Prince despises the Internet, wants you to dance on command
It will take you no more than 10 minutes, so do it: read this very recent and extremely rare interview with Prince, written up by Peter Miller at the U.K.'s Daily Mirror.
This interview marks his first newspaper interview granted in something like a decade. And the weird doesn't stop there.
"The internet's completely over," Prince declared. "I don't see why I should give my new music to iTunes or anyone else. They won't pay me an advance for it and then they get angry when they can't get it... The internet's like MTV. At one time MTV was hip and suddenly it became outdated. Anyway, all these computers and digital gadgets are no good... They just fill your head with numbers and that can't be good for you."
This is the man -- the entertainer -- who up until recently extensively micro-managed the dispersal of his music and image on the 'net; who tried selling his music through exclusively through his own website, then subsequently shut the site down. You'll be hard pressed to find a Prince tune on YouTube. Online outlets get regular, direct requests from Prince and Co. to use one particular photo over another in posted articles.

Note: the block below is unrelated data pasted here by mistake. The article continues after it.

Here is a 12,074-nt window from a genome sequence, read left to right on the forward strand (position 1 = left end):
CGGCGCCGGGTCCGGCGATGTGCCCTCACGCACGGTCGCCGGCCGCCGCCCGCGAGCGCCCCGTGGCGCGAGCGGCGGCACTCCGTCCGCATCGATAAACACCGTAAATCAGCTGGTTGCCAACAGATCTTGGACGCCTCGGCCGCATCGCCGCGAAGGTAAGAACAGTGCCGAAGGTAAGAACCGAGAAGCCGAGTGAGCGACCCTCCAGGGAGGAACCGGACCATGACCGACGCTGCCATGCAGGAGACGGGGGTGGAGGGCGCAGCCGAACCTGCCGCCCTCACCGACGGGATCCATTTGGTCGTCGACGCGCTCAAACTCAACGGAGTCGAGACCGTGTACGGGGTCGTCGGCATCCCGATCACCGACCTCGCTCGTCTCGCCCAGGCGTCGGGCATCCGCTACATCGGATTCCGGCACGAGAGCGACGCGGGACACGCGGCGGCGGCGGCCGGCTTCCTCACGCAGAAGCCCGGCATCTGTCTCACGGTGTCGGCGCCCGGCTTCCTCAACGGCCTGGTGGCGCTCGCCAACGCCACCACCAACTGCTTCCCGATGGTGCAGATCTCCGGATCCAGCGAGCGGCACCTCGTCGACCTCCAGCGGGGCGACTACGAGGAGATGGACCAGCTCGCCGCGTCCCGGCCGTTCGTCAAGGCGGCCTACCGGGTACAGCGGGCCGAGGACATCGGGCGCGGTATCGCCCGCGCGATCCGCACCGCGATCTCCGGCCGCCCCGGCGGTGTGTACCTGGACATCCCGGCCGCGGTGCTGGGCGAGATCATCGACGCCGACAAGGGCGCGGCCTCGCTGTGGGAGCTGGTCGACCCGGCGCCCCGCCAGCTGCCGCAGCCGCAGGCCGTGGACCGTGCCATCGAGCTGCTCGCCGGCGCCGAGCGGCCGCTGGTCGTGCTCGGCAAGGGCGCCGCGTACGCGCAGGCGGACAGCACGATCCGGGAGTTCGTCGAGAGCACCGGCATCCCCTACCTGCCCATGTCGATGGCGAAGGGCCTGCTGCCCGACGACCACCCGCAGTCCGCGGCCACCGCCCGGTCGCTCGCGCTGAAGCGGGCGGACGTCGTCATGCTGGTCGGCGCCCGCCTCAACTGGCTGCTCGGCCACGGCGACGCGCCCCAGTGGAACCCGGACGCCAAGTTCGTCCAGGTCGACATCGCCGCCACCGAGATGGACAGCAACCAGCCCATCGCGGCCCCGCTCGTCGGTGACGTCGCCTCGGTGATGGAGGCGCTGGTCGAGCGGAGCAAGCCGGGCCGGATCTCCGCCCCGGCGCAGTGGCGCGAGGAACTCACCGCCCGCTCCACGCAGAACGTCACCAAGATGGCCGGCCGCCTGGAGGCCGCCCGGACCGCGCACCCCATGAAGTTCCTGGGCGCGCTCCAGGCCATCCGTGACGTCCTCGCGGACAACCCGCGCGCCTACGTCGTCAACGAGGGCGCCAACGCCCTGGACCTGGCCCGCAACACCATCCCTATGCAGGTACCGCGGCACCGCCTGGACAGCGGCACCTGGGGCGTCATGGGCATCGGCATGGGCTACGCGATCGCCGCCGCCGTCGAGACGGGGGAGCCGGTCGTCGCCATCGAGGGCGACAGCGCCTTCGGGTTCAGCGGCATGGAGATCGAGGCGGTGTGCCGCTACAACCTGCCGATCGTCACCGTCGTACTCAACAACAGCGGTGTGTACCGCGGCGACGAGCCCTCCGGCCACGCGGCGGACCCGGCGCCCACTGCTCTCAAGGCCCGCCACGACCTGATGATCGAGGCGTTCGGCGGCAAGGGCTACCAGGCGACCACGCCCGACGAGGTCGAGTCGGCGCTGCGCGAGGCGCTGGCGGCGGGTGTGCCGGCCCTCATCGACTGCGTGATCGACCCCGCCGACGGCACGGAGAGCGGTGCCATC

Prince doesn't want "20ten" -- an album being given away for free, abroad -- to be found for free on the internet. For fans, this is your challenge.
Meanwhile, the Mirror writer was given a tour of Prince's Paisley Park compound -- from the recording studio to the 1,000+ capacity personal concert hall, the dance club at which he was told to dance in a circle of five. It's obvious that the "Let's Go Crazy" singer is still heavily influenced by his faith -- he's a Jehovah's Witness -- and is still sober and vegan. Readers are treated to raw veggies and a banana smoothie. Beautiful backing singers and his girlfriend Bria Valente (in an evening gown) make cameos. It sounds like a brief stint in a real-life Barbie playhouse, with Prince its only Ken.
As previously reported, Prince was recently honored with a Lifetime Achievement honor at the BET Awards and wore a shirt that promoted his own album -- an album that isn't even getting a U.S. release.